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arts Z

Descending Whale 148, by Albert Chamillard

Albert Chamillard's Abstractions by Eric Swedlund

Albert Chamillard slowly builds his drawings, layering thousands of small precise marks until the form takes shape. His style–patient, reflective and emblematic–emerged over time. As an art student at the UA, Chamillard concentrated on larger works, fourfoot by five-foot, with bold charcoal drawings. After having kids, he says it became harder to get out of the house and go to his studio to do that kind of work, so he began working on a smaller scale, at night, at his kitchen table.

“These works sprang out of notebooks. They all start out small-scale and I slowly start building them,” he says. Chamillard’s drawings are of a range of subjects, often times geometric abstractions, speech bubbles or figurative drawings of whales. They’re heavily layered, heavily marked and very graphic, yet sparse. His work reads almost like text, with horizontal lines of markings built on top of one another. Often times, he will experiment with an image and its reverse. “Being a figurative artist and experimenting with abstraction, I’ve always liked the idea of people saying ‘My kid could do that.’ I want the drawings to look simple on first appearance and then draw you in further,” he says. Chamillard begins with a first layer, done in a herringbone pattern of back and forth slashes. For the second layer, he makes another pass, reversing each mark for an X pattern. For the third layer, he places horizontal and vertical lines on each. The left-handed artists rests his hand on an envelope to keep the ink from smudging as he slowly adds layers, building contrasts into his conceptual work. The detail in the finished product can be similar to the eye-trickery of optical illusions. “It does something with your eye where it looks a bit blurry and it gives it some movement,” he says. Chamillard, 42, moved to Tucson in 1994 and earned his BFA in 2003. Though Chamillard’s work is conceptual, there’s an idea behind each drawing. The whale motif is biographical, representing his upbringing in Massachusetts. The speech bubbles come from a fascination he has with how speech is depicted in art. As for abstractions, he’ll experiment with different forms to find what looks good on the page. Much of the meaning in his work derives from what Chamillard is thinking about while he’s at work on a piece, which takes about 30 to 50 hours for his current full-size drawings. For instance, one piece is about his relationship with his brother, though he doesn’t tend to make the meaning explicit. “I don’t want to put that idea into people’s heads. All of my stuff is deeply personal. I’m reflecting and thinking about stuff as I work. They carry a lot of emotional weight for me, but it’s not always that obvious,” he says. “It’s good to be in touch with your work and how it relates to you personally.” Art has been the focus of Chamillard’s life, something he always knew he could do. He knew also that a career as an artist would be a struggle, so he persisted in finding ways to make it happen. And while he’s had other jobs in galleries and frame shops most of his adult life, Chamillard’s latest work has connected with people to the point where he can pay all his bills through his art alone. “For whatever reason, people really respond to this work. This has launched a whole new part of my career,” he says. “You reach a point where you just let go and make stuff for yourself to enjoy and people really respond to it.” Chamillard’s work will be part of the Davis Dominguez Gallery’s Small Things Considered show, the small-works invitational running from May 8 to June 28 at 154 E. 6th St. “I try to make stuff that looks beautiful and is enjoyable for me to make. You start to question it too much and that just gets in the way,” Chamillard says. “There’s a human act called art, and I’m a part of it. I understand the compulsion to do it. It’s a way of responding to your world.” n Chamillard's work is also shown at the Eric Firestone Gallery in East Hampton, NY. Chamillard used to work for Firestone's Tucson gallery and after Firestone moved to New York, Chamillard opened Atlas Fine Arts Services with James Schaub in 2011, which recently closed. See related story on page 35. May 2014 | 21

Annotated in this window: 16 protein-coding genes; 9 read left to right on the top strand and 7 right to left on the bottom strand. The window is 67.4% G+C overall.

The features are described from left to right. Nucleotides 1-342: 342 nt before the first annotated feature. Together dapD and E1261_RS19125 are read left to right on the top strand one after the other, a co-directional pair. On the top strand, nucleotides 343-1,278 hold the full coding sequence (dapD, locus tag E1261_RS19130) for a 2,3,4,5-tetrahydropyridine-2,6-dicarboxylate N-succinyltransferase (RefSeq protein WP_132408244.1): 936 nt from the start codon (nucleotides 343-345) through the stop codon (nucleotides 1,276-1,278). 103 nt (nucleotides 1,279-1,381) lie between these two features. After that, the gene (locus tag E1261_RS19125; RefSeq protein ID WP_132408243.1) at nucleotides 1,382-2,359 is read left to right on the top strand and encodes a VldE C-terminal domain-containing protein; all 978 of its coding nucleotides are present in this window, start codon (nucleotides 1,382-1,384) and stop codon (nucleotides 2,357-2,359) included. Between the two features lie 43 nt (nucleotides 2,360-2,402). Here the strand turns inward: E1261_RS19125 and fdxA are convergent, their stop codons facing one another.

photo: Jade Nunes

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Participants paint “Red Wine” at a recent Brush & Bottle class.

BYOB Painting Classes

by Jade Nunes